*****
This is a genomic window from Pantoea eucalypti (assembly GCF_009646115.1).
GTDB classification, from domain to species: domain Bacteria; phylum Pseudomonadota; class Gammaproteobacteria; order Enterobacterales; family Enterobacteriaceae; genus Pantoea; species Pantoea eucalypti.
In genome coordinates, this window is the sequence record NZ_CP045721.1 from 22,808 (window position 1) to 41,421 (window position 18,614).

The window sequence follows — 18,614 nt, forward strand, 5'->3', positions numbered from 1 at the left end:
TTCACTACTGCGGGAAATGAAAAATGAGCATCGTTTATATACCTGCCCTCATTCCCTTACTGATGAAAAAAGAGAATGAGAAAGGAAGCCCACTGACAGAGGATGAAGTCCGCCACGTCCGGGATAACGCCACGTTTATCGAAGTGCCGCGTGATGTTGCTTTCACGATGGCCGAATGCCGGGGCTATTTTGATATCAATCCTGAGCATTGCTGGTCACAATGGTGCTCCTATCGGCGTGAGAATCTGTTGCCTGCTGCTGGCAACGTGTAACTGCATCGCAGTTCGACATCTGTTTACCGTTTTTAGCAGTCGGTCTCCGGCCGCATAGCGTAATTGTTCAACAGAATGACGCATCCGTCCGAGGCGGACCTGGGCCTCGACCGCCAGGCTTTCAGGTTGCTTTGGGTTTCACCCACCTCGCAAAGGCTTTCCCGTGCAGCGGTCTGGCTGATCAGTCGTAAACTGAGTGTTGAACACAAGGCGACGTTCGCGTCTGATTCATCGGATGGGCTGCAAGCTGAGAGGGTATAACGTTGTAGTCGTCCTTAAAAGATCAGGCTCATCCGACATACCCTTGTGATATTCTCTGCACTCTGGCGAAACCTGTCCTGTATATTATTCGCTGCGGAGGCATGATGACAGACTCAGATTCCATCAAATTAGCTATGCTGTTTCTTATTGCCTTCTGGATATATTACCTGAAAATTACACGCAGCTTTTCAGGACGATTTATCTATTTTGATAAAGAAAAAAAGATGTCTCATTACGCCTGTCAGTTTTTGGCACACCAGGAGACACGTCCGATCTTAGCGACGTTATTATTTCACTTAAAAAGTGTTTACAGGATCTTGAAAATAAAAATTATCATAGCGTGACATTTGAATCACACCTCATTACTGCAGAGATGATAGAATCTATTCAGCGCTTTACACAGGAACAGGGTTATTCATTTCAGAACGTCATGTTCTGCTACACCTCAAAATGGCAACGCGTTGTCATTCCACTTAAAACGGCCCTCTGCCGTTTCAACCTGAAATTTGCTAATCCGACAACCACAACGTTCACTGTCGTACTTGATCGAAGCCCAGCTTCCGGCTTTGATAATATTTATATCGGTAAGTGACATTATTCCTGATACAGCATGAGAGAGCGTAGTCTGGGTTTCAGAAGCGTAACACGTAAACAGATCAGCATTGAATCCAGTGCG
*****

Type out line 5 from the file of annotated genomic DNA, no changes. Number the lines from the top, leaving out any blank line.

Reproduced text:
TTCACTACTGCGGGAAATGAAAAATGAGCATCGTTTATATACCTGCCCTCATTCCCTTACTGATGAAAAAAGAGAATGAGAAAGGAAGCCCACTGACAGAGGATGAAGTCCGCCACGTCCGGGATAACGCCACGTTTATCGAAGTGCCGCGTGATGTTGCTTTCACGATGGCCGAATGCCGGGGCTATTTTGATATCAATCCTGAGCATTGCTGGTCACAATGGTGCTCCTATCGGCGTGAGAATCTGTTGCCTGCTGCTGGCAACGTGTAACTGCATCGCAGTTCGACATCTGTTTACCGTTTTTAGCAGTCGGTCTCCGGCCGCATAGCGTAATTGTTCAACAGAATGACGCATCCGTCCGAGGCGGACCTGGGCCTCGACCGCCAGGCTTTCAGGTTGCTTTGGGTTTCACCCACCTCGCAAAGGCTTTCCCGTGCAGCGGTCTGGCTGATCAGTCGTAAACTGAGTGTTGAACACAAGGCGACGTTCGCGTCTGATTCATCGGATGGGCTGCAAGCTGAGAGGGTATAACGTTGTAGTCGTCCTTAAAAGATCAGGCTCATCCGACATACCCTTGTGATATTCTCTGCACTCTGGCGAAACCTGTCCTGTATATTATTCGCTGCGGAGGCATGATGACAGACTCAGATTCCATCAAATTAGCTATGCTGTTTCTTATTGCCTTCTGGATATATTACCTGAAAATTACACGCAGCTTTTCAGGACGATTTATCTATTTTGATAAAGAAAAAAAGATGTCTCATTACGCCTGTCAGTTTTTGGCACACCAGGAGACACGTCCGATCTTAGCGACGTTATTATTTCACTTAAAAAGTGTTTACAGGATCTTGAAAATAAAAATTATCATAGCGTGACATTTGAATCACACCTCATTACTGCAGAGATGATAGAATCTATTCAGCGCTTTACACAGGAACAGGGTTATTCATTTCAGAACGTCATGTTCTGCTACACCTCAAAATGGCAACGCGTTGTCATTCCACTTAAAACGGCCCTCTGCCGTTTCAACCTGAAATTTGCTAATCCGACAACCACAACGTTCACTGTCGTACTTGATCGAAGCCCAGCTTCCGGCTTTGATAATATTTATATCGGTAAGTGACATTATTCCTGATACAGCATGAGAGAGCGTAGTCTGGGTTTCAGAAGCGTAACACGTAAACAGATCAGCATTGAATCCAGTGCG